A Virtual Holiday Cookie Tour With a French and American Twist

During the holiday season, we like to open our homes to our friends and to visit them too. So I’m glad to say yes to Jennifer’s perfect holiday invitation.

Here is my participation to the Virtual Cookie Tour. With a French twist.

 

In my Middle Grade novel Sylvie gets into an argument with Scott on Christmas Eve.

“Snow feels like tears falling from the sky, yet when I see Madame Duval arranging fancy bûches de Noël in the bakery window, an urge makes me enter the store.”

For French people no other cake symbolizes Christmas more than a bûche de Noël.

Twelve-year-old Scott misses his mom a lot. And it is worse on Christmas Day.

“On Christmas Day, Dad made a big deal of adding chestnuts around the turkey like the French do, and he even bought the special cake shaped like a Yule log. It’s called a bûche de Noël and it’s decorated with miniature plastic pine trees or pine branches, mushrooms made of meringue, and other winter stuff.”

Scott never realized, though, that his French-born mother had adopted the American way after years spent in the US.

“Back home, we had ham and Mom baked cookies that we ate with different kinds of pudding. So much better than this French menu.”

 

Most expats and immigrants, I’m sure, feel homesick at the time of their first holiday season. Mine was also bittersweet. Alone with my husband and baby, I was excited to discover the United States but missed our French traditions. The favorite American food for Christmas was different and there was no bûche de Noël.

Year after year, thanks to my kids, I’ve made mine the American ways to celebrate the season. With my kids I assembled gingerbread houses, baked cookies shaped into Christmas trees, stars and bells, and bought green and red sprinkles as if I had always been an American.

Yet I always missed my bûche de Noël.

In Massachusetts, I made friends with a phenomenal Belgian cook and baker. She gave me her personal bûche de Noël recipe. But I didn’t have her skills, so mine looked a little crushed and messy. Everyone said it was lovely, but I knew better.

In a fortunate turn of events many French bakeries started to open everywhere in the States. So for the last fifteen years my bûche de Noël has been store-bought. I figured that it was still kind of homemade. Just made somewhere else by someone else.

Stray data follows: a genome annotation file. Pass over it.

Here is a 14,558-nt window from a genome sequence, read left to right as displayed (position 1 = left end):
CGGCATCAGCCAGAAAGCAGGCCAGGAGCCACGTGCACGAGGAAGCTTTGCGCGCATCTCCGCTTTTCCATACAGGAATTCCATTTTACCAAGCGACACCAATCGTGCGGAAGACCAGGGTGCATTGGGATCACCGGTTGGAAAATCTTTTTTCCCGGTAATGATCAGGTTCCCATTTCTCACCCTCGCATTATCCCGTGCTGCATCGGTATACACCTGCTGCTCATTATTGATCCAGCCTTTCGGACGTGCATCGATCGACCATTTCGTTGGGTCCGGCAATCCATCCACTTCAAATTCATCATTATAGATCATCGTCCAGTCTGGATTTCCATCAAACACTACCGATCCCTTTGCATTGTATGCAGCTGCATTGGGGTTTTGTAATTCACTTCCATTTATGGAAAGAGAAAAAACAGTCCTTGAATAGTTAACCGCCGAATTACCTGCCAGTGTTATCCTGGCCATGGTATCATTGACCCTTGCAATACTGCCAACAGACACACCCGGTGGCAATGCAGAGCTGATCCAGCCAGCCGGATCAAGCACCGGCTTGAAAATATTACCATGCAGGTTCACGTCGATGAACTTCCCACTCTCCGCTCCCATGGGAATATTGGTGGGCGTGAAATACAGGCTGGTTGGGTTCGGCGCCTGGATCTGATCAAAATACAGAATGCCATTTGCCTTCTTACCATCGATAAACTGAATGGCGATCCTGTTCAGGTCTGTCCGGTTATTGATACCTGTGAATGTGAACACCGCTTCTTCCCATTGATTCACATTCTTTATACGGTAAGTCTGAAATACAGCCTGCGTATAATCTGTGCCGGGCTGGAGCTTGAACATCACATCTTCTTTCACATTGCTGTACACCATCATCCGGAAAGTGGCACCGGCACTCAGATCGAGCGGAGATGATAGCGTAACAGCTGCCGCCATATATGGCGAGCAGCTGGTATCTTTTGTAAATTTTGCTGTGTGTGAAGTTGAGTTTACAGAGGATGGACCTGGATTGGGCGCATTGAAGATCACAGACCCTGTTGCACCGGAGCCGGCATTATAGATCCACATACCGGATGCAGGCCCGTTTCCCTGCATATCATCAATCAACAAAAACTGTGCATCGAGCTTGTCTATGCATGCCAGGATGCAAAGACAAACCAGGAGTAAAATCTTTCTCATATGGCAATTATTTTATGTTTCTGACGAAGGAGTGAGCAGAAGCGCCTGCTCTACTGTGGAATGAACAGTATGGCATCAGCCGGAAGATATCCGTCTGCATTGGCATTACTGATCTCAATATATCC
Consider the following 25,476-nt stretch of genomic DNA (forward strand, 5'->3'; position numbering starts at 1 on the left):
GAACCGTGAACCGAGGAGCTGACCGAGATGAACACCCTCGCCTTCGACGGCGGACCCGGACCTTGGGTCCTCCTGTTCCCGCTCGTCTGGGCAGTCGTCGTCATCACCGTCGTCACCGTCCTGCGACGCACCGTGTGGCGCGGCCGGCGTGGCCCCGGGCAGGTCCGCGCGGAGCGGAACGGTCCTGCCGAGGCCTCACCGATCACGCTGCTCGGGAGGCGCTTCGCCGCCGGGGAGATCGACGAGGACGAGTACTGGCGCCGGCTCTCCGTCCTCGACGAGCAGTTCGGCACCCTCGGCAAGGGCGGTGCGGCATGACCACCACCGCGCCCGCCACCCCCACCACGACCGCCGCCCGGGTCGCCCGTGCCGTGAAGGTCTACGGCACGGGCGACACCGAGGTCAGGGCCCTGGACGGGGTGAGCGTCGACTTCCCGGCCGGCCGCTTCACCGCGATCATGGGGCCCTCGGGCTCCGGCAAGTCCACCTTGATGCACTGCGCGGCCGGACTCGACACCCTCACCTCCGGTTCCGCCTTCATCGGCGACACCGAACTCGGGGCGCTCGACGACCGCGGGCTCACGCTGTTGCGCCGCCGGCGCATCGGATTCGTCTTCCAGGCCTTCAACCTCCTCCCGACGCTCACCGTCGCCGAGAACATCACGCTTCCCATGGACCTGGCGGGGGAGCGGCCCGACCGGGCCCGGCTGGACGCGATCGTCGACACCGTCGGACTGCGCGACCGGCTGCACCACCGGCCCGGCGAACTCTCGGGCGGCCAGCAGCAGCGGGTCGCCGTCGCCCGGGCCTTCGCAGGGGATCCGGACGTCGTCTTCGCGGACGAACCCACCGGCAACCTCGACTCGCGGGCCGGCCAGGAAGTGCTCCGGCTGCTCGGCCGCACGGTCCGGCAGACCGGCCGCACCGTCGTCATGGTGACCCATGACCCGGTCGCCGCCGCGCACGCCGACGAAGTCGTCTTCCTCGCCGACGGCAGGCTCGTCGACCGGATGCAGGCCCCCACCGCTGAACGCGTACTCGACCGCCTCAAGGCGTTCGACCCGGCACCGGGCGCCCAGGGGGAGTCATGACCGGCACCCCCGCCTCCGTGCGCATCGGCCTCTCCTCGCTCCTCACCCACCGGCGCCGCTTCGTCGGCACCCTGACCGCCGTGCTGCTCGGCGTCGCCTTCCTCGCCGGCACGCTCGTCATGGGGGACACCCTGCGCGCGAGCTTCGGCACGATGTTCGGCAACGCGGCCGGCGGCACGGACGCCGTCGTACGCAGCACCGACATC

But this year, due to my daughter’s request for a wholesome Christmas, I will give it another try and bake my own bûche de Noël.

I’ll use an American recipe, because my small French kitchen scale is broken and also because this recipe sounds much easier than the French ones I checked. So it will be my bûche de Noël with an American twist.

 

If you want to know about the origins of the bûche de Noël:

Starting in the 13th century, most people living in the countries that currently form Western Europe used to set a big log in their fireplaces on Christmas Eve. On Christmas Day they poured oil, salt, and warm wine on the log and prayed to keep their home safe from lighting and evil forces. In the Canadian province of Quebec and in France this tradition lasted until mid 19th century. Then it faded due to the arrival of iron stoves. A much smaller log, sometimes decorated with candles and greenery, replaced the big log and was used as a table centerpiece. Soon after, bakers created a cake, also shaped like a log and decorated with non-edible small seasonal symbols. Nowadays, most French bûches de Noël are decorated with similar symbols, often very elaborate and almost always edible.

 

Now I invite Mona from California and Kimberly from Italy to take us on this virtual holiday cookie tour. With their own twist.

 

 

 

 

 

Comments

  1. Chocolate cake and chocolate whipped cream all rolled into one, oh my! I’ve always admired the artistry of this dessert but it looked so complicated I’ve never tried. I must find a french bakery somewhere in my county.